Git

Fetching

Update all local remote tracking branches from all remotes:

git fetch --all

Update all local remote tracking branches from origin:

git fetch origin

Update/create local branch origin/master from remote origin’s branch master with default configuration:

git fetch origin master

Update/create local branch ‘tmp’ from remote origin’s branch master (but only updates if fast-forward is possible):

get fetch origin master:tmp

Peek at an artitrary remote’s branch by pulling it into a (temporary) local branch, then check its log. The temporary local branch will eventually be garbage collected:

git fetch git://git.kernel.org/pub/scm/git/git.git maint
git log FETCH_HEAD

Branches and checkouts

Check out an existing branch:

git checkout <branch>

Create new branch:

git branch <branchname> [<start point>]

Create new branch and check it out in one command:

git checkout -b <newbranch> [<start point>]

Cleaning

Delete untracked files (be careful!):

git clean -fdx

Prune branches that have been merged and are no longer upstream:

http://devblog.springest.com/a-script-to-remove-old-git-branches

Prune branches that track remote branches that no longer exist (http://kparal.wordpress.com/2011/04/15/git-tip-of-the-day-pruning-stale-remote-tracking-branches/):

$ git remote prune origin --dry-run
$ git remote prune origin

Pulls

Easier access to pull requests on Github. Add to config:

# This will make pull requests visible in your local repo
# with branch names like 'origin/pr/NNN'
# WARNING: This also breaks adding a new remote called "origin" manually
# because git thinks there already is one.  Comment this out temporarily
# in that case, unless you can think of a better solution.
[remote "pulls"]
    fetch = +refs/pull/*/head:refs/remotes/origin/pr/*

Aliases

Handy aliases for config:

[alias]
lg = log --oneline --graph --date-order
lgd = log --oneline --graph --date-order --format=format:\"%ai %d %s\"

cb = checkout -b
cd = checkout develop
co = checkout

gd = !git fetch origin && git checkout develop && git pull origin develop
gm = !git fetch origin && git checkout master && git pull origin master

# push -u the current branch
pu = "!CURRENT=$(git symbolic-ref --short HEAD) && git push -u origin $CURRENT"

# push -f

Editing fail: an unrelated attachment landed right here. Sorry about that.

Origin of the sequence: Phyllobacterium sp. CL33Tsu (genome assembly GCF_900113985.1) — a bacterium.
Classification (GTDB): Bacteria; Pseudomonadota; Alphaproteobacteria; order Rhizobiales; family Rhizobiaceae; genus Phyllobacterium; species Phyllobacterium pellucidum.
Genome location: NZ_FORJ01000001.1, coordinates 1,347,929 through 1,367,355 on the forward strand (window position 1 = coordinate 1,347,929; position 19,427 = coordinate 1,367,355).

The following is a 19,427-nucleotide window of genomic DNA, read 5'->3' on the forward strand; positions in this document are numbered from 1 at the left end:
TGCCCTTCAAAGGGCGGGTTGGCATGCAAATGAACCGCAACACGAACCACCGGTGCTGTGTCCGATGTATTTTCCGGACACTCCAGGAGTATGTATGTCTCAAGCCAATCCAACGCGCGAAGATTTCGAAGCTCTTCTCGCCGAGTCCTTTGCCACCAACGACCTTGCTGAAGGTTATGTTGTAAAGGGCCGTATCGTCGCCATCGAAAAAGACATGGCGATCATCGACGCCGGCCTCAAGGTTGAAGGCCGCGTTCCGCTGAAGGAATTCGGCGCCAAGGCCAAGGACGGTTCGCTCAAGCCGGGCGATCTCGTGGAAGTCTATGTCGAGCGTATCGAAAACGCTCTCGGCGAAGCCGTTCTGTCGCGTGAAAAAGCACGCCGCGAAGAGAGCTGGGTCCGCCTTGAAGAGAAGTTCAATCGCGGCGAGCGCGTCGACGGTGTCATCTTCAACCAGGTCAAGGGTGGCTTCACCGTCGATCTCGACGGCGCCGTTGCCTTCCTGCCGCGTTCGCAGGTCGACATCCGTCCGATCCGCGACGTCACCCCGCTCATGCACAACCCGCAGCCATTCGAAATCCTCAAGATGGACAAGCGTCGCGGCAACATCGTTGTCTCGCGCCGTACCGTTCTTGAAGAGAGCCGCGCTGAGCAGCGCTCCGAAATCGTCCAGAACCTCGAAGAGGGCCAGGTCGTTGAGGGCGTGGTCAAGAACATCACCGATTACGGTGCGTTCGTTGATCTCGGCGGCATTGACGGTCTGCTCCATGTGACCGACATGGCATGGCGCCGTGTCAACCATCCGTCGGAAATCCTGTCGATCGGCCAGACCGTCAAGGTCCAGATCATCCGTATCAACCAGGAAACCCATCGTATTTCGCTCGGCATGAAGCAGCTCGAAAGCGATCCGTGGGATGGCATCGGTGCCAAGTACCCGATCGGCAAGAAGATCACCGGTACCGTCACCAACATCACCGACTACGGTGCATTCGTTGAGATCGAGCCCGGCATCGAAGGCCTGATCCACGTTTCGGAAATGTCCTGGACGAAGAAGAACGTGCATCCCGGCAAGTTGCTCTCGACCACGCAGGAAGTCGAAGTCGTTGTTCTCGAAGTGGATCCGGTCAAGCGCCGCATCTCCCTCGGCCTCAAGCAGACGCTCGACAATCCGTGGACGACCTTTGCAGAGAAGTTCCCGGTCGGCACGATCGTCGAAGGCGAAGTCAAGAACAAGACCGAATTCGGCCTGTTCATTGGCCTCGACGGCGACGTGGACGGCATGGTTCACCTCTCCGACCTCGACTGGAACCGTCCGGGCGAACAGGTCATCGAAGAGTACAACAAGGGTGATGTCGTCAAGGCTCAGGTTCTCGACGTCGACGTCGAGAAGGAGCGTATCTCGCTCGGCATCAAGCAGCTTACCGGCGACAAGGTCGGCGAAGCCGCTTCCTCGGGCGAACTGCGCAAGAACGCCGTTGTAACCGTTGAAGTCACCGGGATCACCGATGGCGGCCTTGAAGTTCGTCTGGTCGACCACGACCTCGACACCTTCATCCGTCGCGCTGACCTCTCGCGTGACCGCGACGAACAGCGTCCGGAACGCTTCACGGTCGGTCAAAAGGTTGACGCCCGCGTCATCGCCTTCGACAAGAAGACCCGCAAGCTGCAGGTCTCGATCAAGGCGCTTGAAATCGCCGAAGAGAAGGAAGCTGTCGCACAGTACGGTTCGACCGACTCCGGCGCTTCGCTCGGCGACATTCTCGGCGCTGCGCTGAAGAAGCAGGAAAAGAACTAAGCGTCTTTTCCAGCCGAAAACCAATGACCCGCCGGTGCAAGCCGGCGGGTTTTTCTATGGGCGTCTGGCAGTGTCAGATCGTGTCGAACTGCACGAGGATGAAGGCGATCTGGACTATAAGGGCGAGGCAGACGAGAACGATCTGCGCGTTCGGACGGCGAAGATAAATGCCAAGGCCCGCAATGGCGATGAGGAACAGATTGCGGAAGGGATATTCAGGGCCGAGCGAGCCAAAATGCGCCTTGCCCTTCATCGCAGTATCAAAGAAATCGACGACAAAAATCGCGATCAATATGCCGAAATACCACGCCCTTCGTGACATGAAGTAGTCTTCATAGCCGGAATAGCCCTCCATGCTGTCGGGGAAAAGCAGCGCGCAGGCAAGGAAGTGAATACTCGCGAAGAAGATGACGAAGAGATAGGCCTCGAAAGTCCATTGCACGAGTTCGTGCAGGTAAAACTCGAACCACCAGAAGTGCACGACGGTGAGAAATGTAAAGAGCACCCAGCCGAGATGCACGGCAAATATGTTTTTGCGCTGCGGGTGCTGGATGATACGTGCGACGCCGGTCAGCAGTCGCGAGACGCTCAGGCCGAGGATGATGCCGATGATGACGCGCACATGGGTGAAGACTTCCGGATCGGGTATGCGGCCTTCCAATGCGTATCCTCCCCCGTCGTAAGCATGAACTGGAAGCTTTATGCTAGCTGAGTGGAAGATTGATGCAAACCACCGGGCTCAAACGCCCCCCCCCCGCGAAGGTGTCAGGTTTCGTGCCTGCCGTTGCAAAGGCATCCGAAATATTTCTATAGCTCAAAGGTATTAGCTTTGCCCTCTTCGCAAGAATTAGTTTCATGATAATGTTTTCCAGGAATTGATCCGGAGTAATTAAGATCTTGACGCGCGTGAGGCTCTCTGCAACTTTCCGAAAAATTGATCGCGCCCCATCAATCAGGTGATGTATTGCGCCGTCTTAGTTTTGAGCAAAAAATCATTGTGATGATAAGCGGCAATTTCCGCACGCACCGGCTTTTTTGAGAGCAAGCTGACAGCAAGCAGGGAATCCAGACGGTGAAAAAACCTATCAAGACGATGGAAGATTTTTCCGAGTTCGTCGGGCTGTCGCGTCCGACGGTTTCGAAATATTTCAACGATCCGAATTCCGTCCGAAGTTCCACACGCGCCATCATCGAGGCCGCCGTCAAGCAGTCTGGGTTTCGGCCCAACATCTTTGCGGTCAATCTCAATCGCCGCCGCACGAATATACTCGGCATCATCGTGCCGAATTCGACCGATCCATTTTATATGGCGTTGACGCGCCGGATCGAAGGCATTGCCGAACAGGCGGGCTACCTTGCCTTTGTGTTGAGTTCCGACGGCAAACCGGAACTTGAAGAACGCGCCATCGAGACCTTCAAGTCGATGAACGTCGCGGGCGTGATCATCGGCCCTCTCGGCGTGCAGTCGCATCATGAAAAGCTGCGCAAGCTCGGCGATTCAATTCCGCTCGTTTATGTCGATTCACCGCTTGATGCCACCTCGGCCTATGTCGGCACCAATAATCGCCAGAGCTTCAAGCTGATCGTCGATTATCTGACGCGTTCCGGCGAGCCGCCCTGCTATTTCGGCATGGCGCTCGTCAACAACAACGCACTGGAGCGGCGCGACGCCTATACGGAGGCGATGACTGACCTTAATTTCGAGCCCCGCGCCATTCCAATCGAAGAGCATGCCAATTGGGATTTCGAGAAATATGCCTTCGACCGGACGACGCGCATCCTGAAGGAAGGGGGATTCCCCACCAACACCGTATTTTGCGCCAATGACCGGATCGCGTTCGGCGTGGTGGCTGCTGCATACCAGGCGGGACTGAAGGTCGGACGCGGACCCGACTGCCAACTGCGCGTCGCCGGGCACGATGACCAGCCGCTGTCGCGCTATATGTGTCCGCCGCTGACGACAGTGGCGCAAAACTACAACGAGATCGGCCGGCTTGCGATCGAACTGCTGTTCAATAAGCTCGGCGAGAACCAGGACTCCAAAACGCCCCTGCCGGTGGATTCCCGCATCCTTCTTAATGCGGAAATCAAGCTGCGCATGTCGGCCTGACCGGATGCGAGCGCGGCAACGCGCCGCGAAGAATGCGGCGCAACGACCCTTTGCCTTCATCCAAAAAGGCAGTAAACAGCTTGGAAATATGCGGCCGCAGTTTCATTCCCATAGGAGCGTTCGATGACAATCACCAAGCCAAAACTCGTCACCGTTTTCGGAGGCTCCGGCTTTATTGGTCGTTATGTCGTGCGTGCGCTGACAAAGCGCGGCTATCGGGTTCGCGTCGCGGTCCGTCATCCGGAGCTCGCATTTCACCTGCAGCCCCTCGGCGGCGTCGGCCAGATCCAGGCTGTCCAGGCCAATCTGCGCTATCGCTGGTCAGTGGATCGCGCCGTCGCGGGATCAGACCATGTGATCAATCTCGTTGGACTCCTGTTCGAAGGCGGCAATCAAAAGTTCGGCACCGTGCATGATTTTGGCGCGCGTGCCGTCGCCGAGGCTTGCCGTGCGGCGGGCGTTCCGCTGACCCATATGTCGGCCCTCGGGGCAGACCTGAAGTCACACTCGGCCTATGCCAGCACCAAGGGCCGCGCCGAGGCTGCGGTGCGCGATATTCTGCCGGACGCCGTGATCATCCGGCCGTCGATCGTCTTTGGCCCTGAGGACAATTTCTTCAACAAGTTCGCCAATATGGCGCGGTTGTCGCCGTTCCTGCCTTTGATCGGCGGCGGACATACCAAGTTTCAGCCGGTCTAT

pf = push -f

# Find the common ancestor of HEAD and develop and show a diff
# from that to HEAD
dd = "!git diff $(git merge-base develop HEAD)"
# Find the common ancestor of HEAD and master and show a diff
# from that to HEAD
dm = "!git diff $(git merge-base master HEAD)"

# These need 'hub' installed.
# Create pull request against develop.  Must pass issue number.
#pr = pull-request -b develop -i
# Create pull request against develop, not passing issue number:
pr = pull-request -b develop

# Checkout pull request
# Assume origin/pr/NN is pull request NN
# Need a bash function because we need to concatenate something to $1
#cpr = "!f() {set -x;git checkout origin/pr/$1; };f"
cpr = "!gitcpr"

# Undo any uncommited changes
abort = checkout -- .

Submodules

This will typically fix things:

git submodule update --init --recursive

(and yes, you need –init every time)

Add a new submodule [http://git-scm.com/book/en/Git-Tools-Submodules]

$ git submodule add git@github.com:mozilla/basket-client basket-client

Combining feature branches

Suppose you have branch A and branch B, which branched off of master at various times, and you want to create a branch C that contains the changes from both A & B.

According to Calvin: checkout the first branch, then git checkout -b BRANDNEWBRANCH. then rebase it on the second.

(SEE DIAGRAMS BELOW)

Example:

# Start from master
git checkout master
git pull [--rebase]

# Create the new branch from tip
git checkout -b C

# rebase A on master
git checkout A
git rebase -i master
# merge A into C
git checkout C
git merge A

# rebase B
git checkout B
git rebase -i master
# merge B into C
git checkout C
git merge B

# I think???
# Review before using, and verify the result

Combining git branches diagrams

Start:

o - o - o - o <--- master
 \   \
  \   o - o - o  <--- A
   o - o - o <--- B

Rebase A on master:

                 master
                 /
o - o - o - o - o - o - o <--- A
 \
  o - o - o <--- B

Create new branch N from master:

                master
                 /
o - o - o - o - o - o - o <--- A
 \               \
  \               N
   \
    o - o - o <--- B

Switch to N and merge A:

                master
                 /
o - o - o - o - o - o - o <--- A
 \               \
  \               o - o - o  <--- N  (includes A)
   \
    o - o - o <--- B

Rebase B on master:

                master
                 /
o - o - o - o - o - o - o - o <--- A
                |\
                |  o - o - o <--- N (includes A)
                \
                  o - o - o  <--- B

On N, merge B:

                master
                /
o - o - o - o - o - o - o - o <--- A
                |\
                | o - o - o -  o - o - o <--- N (includes A and B)
                \
                 o - o - o  <--- B

Delete A and B if desired.